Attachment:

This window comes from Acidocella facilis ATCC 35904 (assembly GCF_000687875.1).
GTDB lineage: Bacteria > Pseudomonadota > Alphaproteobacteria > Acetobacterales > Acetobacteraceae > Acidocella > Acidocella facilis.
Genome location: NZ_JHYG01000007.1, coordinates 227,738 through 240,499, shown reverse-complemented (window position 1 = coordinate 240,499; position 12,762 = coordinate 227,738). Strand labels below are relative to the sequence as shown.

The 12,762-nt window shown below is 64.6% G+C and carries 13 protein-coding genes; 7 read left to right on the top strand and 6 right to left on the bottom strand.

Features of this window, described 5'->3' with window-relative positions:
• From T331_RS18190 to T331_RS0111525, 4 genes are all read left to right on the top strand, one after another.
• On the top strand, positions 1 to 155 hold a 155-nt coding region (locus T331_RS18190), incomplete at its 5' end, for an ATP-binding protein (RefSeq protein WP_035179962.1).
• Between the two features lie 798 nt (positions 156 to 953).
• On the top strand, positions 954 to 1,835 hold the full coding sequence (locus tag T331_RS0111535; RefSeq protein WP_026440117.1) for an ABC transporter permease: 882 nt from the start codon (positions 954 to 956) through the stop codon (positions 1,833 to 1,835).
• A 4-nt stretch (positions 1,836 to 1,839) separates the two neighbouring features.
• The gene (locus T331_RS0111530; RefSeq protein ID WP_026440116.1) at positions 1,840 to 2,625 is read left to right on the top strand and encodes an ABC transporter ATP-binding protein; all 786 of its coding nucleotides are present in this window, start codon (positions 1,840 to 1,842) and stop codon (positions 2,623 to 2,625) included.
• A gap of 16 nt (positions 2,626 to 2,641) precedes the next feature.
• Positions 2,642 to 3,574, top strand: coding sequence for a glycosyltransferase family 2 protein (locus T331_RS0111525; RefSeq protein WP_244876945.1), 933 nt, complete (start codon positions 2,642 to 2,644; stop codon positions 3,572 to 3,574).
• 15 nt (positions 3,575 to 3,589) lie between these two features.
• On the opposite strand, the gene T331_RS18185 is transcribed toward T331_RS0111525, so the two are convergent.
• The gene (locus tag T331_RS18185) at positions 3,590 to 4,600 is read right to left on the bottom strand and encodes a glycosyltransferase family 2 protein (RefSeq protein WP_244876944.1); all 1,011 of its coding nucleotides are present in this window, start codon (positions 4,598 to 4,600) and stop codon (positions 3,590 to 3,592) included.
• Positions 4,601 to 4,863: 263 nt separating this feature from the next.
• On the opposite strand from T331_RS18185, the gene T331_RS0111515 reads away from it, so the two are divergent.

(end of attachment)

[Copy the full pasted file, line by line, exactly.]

This window comes from Acidocella facilis ATCC 35904 (assembly GCF_000687875.1).
GTDB lineage: Bacteria > Pseudomonadota > Alphaproteobacteria > Acetobacterales > Acetobacteraceae > Acidocella > Acidocella facilis.
Genome location: NZ_JHYG01000007.1, coordinates 227,738 through 240,499, shown reverse-complemented (window position 1 = coordinate 240,499; position 12,762 = coordinate 227,738). Strand labels below are relative to the sequence as shown.

The 12,762-nt window shown below is 64.6% G+C and carries 13 protein-coding genes; 7 read left to right on the top strand and 6 right to left on the bottom strand.

Features of this window, described 5'->3' with window-relative positions:
• From T331_RS18190 to T331_RS0111525, 4 genes are all read left to right on the top strand, one after another.
• On the top strand, positions 1 to 155 hold a 155-nt coding region (locus T331_RS18190), incomplete at its 5' end, for an ATP-binding protein (RefSeq protein WP_035179962.1).
• Between the two features lie 798 nt (positions 156 to 953).
• On the top strand, positions 954 to 1,835 hold the full coding sequence (locus tag T331_RS0111535; RefSeq protein WP_026440117.1) for an ABC transporter permease: 882 nt from the start codon (positions 954 to 956) through the stop codon (positions 1,833 to 1,835).
• A 4-nt stretch (positions 1,836 to 1,839) separates the two neighbouring features.
• The gene (locus T331_RS0111530; RefSeq protein ID WP_026440116.1) at positions 1,840 to 2,625 is read left to right on the top strand and encodes an ABC transporter ATP-binding protein; all 786 of its coding nucleotides are present in this window, start codon (positions 1,840 to 1,842) and stop codon (positions 2,623 to 2,625) included.
• A gap of 16 nt (positions 2,626 to 2,641) precedes the next feature.
• Positions 2,642 to 3,574, top strand: coding sequence for a glycosyltransferase family 2 protein (locus T331_RS0111525; RefSeq protein WP_244876945.1), 933 nt, complete (start codon positions 2,642 to 2,644; stop codon positions 3,572 to 3,574).
• 15 nt (positions 3,575 to 3,589) lie between these two features.
• On the opposite strand, the gene T331_RS18185 is transcribed toward T331_RS0111525, so the two are convergent.
• The gene (locus tag T331_RS18185) at positions 3,590 to 4,600 is read right to left on the bottom strand and encodes a glycosyltransferase family 2 protein (RefSeq protein WP_244876944.1); all 1,011 of its coding nucleotides are present in this window, start codon (positions 4,598 to 4,600) and stop codon (positions 3,590 to 3,592) included.
• Positions 4,601 to 4,863: 263 nt separating this feature from the next.
• On the opposite strand from T331_RS18185, the gene T331_RS0111515 reads away from it, so the two are divergent.